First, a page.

23 November 2020

Dear Everyone:

I’m glad so many of you were able to attend Professor Abdulhamit Arvas’s really super great Friday Forum lecture last week — special thanks to Rob Yates for organizing, and Mario DiGangi and Tanya Pollard for remarks that super generatively extended the lecture – it was a full house! I was reminded yet again of the deep pleasure, intellectual and otherwise, of experiencing richly complex work that resonates across multiple fields and discourses — here, across the realms of early modern studies and critiques of orientalism, the geographies of the early modern and study of affect, desire, and embodiment.  Thank you for the labor that gives rise to such pleasures, Rob, Tanya, and Mario, and the engagement, everyone who attended!

Our next Friday Forum is our final for the semester and year!  At 4p on 4 December, we’ll hold our usual open Executive Committee meeting – fyi for newbies, that’s a session that allows us to report on program affairs, and identify needs-attention items collectively. That will be followed also per usual by the ESA-produced Revels!  Details and links will follow next week. I hope you’ll be able to join us for both!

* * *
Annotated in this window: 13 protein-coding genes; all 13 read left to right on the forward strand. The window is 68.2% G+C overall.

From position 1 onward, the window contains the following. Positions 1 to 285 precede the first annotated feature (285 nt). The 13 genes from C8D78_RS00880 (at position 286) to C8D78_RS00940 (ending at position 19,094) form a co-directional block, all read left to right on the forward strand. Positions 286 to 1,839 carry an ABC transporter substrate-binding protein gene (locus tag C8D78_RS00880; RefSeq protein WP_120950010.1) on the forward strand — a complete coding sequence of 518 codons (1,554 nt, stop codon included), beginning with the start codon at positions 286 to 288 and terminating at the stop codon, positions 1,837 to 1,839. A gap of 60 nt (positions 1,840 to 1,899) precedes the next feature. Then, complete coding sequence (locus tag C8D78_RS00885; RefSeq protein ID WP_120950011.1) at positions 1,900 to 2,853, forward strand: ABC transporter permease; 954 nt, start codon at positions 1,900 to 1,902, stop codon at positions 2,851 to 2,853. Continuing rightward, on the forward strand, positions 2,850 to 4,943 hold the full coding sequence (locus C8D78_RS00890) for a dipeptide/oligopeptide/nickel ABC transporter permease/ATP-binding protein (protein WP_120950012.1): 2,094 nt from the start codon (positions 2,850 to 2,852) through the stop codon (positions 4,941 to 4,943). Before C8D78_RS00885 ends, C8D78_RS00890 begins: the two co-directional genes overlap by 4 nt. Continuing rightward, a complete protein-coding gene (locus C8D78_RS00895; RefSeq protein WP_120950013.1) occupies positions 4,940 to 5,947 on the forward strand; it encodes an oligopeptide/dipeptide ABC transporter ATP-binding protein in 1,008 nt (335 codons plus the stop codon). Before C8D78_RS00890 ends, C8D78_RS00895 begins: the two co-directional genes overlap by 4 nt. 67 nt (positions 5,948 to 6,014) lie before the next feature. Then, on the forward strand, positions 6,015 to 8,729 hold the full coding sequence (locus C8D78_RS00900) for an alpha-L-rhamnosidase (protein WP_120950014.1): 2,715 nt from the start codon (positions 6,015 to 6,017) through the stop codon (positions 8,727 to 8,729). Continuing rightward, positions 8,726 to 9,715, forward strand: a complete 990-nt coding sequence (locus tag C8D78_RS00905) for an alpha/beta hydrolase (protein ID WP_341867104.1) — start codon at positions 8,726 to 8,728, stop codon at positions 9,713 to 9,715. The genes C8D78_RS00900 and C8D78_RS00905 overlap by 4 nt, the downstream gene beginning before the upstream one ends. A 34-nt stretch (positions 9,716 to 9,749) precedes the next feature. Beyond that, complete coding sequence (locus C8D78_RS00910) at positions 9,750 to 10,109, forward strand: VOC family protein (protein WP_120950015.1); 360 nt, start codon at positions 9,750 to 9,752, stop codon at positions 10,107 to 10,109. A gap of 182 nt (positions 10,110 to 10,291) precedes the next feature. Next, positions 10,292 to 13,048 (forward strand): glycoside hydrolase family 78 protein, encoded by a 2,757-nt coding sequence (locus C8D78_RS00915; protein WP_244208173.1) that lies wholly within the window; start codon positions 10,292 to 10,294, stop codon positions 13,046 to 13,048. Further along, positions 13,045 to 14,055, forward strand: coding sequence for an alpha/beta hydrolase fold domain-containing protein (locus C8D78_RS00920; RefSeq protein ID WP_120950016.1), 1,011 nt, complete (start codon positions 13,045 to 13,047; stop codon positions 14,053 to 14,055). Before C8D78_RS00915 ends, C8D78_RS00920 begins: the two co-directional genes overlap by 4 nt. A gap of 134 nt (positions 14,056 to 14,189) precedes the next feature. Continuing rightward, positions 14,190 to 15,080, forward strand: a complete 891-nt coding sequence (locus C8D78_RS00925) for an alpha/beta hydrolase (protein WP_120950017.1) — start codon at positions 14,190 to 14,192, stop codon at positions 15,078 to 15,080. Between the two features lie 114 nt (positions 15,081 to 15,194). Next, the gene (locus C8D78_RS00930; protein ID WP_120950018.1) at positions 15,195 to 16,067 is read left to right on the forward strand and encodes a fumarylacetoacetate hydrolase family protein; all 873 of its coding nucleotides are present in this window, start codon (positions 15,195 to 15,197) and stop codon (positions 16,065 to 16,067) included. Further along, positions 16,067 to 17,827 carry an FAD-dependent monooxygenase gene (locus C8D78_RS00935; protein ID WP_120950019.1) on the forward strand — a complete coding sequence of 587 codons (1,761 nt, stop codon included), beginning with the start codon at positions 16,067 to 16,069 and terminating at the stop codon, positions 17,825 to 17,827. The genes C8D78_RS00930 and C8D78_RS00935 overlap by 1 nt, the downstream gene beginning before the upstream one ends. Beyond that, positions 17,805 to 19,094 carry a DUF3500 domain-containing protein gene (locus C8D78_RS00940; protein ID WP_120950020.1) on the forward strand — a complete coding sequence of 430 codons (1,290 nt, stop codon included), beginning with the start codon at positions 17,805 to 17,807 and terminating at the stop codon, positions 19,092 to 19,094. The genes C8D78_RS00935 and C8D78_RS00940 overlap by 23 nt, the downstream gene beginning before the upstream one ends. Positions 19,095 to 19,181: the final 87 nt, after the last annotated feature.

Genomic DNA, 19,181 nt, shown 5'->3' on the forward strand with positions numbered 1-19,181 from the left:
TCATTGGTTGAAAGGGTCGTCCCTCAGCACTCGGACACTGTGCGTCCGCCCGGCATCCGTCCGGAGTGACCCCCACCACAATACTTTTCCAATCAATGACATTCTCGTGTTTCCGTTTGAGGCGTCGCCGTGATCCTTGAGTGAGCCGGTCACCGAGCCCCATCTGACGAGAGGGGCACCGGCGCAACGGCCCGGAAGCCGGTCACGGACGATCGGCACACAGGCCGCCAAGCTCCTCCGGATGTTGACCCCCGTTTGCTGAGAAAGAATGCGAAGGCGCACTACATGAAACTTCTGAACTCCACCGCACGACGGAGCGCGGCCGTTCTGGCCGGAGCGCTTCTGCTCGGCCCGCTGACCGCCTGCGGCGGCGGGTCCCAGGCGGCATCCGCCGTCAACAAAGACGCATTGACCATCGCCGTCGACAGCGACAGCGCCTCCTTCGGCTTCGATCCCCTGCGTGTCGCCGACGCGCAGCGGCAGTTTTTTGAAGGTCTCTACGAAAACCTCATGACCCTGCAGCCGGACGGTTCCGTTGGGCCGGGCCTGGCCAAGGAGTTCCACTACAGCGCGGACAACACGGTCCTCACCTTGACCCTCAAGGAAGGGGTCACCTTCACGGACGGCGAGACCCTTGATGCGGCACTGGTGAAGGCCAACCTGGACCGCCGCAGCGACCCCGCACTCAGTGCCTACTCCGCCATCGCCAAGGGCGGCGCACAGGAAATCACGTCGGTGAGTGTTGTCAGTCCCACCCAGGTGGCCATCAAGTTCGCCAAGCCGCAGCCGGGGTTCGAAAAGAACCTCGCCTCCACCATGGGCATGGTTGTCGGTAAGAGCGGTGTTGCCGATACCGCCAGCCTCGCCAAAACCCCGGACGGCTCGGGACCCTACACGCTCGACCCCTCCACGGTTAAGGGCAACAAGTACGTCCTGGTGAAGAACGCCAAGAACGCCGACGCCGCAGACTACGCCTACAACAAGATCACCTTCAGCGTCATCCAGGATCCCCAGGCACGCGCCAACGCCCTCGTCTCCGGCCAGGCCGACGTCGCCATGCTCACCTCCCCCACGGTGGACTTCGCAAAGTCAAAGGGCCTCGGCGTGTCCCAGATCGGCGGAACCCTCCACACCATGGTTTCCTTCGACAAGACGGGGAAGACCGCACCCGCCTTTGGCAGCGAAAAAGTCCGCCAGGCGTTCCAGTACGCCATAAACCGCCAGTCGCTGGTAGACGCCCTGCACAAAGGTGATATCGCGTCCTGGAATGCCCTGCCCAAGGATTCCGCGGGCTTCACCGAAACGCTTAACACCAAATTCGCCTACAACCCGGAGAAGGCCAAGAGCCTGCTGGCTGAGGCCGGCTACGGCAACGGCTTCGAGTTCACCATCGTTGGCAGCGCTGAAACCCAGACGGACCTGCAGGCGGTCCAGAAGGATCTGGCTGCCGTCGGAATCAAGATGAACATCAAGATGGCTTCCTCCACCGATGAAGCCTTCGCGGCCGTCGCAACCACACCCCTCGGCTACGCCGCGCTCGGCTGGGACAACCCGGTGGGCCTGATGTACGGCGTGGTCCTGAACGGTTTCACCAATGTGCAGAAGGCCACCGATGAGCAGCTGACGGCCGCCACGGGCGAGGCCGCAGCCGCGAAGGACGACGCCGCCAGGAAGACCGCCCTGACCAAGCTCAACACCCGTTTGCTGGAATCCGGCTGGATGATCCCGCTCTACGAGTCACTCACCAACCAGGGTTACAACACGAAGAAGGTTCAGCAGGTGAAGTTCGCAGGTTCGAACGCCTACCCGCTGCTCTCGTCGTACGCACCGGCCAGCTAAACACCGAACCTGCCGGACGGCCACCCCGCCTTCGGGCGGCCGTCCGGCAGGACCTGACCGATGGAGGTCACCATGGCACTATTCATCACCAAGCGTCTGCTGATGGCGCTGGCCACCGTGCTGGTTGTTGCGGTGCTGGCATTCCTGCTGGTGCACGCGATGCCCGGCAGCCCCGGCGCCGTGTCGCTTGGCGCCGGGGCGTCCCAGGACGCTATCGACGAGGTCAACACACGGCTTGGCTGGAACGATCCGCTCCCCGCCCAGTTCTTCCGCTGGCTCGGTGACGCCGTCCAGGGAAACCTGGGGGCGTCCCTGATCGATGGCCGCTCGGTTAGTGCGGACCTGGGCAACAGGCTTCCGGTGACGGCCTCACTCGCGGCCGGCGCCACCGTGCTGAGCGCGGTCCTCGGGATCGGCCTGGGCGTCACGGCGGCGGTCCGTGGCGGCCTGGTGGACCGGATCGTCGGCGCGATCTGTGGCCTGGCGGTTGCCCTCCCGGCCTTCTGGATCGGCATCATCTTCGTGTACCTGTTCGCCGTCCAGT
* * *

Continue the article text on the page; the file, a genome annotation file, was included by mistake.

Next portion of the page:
As we begin this week marked in the U.S. by Thanksgiving and the National Day of Mourning – perhaps in part because I’ve found myself distinctly preoccupied with ancestors (past and future) over the past while – Muscogee poet Joy Harjo’s lecture from several years ago returned to mind. How she speaks and writes of English – of the language and its histories and participation in dispossession and/but also how it is “renewed by use, especially by poets who have one of the most intimate relationships with it,” referring focusedly but not only to the work of Indigenous poets, Harjo helps us understand that caretaking of the language and its potency – its histories of violence and of world-making – is part of what it means to remember our ancestors, to be accountable to them, to all those who make us possible. Our literary ancestors are manifold and varied, all part of the intricate web of existence within which we are enmeshed. Understood in this way, we may perceive our work as scholars and teachers and writers as bearing the remit of holding up the world! And of doing so in a way that furthers the creation of conditions wherein dispossession/colonialism are unimaginable as rationalized activities and ideologies. So big a project as that requires all of us!  Enormous thanks to the so many of you pulling in the directions Harjo enunciates.

Along those lines, a poem with which to end this note – “Manhattan is a Lenape Word” by Natalie Diaz, from her most recent collection Postcolonial Love Poem – filled with history and fury and love and longing and deeply and complexly beloved Manhattan.

Abundant well wishes – and many thanks, as ever, too.


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